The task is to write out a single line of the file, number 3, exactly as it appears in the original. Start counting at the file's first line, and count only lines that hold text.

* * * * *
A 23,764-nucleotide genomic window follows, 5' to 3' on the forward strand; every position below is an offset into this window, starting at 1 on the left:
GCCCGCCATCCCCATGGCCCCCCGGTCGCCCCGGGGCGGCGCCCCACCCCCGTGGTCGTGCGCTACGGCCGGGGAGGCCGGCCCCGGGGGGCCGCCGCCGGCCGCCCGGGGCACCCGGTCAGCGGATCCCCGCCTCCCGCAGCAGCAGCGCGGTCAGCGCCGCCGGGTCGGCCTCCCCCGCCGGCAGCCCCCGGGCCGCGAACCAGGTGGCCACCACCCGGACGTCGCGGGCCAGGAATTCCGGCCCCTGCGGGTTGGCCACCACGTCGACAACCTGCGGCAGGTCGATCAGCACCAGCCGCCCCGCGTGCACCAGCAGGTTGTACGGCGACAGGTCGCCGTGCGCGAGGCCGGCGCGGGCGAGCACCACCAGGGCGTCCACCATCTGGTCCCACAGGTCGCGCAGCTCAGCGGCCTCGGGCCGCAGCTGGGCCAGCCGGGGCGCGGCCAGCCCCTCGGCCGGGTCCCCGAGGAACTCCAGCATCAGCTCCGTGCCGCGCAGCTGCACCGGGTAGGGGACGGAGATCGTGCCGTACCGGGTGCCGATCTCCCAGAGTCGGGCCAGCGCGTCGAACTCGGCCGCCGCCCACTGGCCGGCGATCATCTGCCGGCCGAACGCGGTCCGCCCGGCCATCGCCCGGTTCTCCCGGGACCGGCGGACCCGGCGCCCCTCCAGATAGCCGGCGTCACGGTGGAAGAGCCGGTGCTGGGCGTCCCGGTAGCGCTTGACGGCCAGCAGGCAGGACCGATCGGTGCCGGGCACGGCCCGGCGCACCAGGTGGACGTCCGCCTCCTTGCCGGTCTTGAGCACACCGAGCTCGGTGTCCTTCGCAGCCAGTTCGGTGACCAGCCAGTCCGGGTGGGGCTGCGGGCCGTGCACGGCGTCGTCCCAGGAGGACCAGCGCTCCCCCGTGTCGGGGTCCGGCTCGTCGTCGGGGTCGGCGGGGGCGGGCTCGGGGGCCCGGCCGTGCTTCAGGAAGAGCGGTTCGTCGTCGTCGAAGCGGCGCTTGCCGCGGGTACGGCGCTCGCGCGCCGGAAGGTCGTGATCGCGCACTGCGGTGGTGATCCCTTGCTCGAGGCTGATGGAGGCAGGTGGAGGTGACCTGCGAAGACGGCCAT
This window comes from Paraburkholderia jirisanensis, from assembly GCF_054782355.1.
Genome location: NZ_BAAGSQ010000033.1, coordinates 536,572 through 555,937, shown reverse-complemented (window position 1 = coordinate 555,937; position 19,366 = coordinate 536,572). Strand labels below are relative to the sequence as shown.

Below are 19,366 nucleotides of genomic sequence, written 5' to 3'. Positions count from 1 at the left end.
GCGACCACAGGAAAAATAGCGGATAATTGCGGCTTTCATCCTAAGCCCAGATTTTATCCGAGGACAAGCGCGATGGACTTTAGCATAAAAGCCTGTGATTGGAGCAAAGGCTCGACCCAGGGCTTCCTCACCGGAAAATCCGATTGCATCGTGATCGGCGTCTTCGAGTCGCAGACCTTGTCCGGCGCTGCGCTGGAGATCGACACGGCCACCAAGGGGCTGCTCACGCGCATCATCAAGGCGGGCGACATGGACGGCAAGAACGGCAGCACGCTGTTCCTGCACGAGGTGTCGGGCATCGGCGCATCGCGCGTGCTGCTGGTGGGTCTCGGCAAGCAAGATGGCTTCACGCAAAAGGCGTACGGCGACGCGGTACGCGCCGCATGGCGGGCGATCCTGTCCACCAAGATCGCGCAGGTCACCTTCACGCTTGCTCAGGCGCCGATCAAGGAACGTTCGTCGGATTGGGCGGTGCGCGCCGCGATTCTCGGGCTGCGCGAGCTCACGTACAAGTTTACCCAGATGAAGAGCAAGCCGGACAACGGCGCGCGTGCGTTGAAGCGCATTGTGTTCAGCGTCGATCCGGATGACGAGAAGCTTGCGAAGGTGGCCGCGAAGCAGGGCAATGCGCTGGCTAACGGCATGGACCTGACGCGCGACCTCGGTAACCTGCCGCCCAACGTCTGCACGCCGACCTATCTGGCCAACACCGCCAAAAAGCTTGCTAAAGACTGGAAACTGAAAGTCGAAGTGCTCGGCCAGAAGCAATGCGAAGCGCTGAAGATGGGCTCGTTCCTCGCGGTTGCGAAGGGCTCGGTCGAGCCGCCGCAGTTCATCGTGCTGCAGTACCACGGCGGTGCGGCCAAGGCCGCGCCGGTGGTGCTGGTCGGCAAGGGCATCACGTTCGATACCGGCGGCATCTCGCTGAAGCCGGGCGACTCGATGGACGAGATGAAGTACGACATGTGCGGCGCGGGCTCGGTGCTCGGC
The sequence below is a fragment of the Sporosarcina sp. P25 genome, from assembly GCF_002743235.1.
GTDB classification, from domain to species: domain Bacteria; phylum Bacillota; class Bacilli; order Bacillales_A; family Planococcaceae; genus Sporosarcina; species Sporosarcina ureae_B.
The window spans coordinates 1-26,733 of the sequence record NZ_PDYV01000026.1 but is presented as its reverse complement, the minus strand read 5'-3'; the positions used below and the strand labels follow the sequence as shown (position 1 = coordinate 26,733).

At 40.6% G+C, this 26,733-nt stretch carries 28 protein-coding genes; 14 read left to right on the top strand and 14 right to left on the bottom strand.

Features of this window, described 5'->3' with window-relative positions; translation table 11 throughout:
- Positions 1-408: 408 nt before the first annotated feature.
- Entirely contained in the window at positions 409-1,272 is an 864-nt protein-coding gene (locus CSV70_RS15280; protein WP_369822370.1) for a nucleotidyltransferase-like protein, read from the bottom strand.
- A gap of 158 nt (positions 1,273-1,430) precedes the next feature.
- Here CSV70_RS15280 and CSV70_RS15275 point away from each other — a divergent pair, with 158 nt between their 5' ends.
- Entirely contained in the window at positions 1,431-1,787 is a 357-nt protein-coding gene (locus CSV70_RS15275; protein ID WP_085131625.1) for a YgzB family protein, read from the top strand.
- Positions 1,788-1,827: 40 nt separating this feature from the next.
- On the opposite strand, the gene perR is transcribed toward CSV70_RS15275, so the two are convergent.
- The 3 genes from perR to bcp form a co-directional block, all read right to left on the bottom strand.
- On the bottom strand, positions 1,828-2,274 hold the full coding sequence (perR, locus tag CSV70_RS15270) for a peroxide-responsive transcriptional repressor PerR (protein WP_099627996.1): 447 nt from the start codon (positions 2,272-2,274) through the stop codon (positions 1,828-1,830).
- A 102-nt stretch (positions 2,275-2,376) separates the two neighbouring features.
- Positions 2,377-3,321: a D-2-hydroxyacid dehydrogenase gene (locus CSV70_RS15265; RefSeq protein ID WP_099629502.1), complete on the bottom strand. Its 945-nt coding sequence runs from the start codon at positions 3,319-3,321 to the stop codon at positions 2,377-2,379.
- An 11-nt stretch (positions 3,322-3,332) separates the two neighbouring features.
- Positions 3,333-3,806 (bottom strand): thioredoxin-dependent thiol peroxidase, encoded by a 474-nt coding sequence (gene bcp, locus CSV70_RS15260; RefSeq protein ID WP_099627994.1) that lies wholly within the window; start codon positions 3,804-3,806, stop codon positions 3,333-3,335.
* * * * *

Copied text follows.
This window comes from Paraburkholderia jirisanensis, from assembly GCF_054782355.1.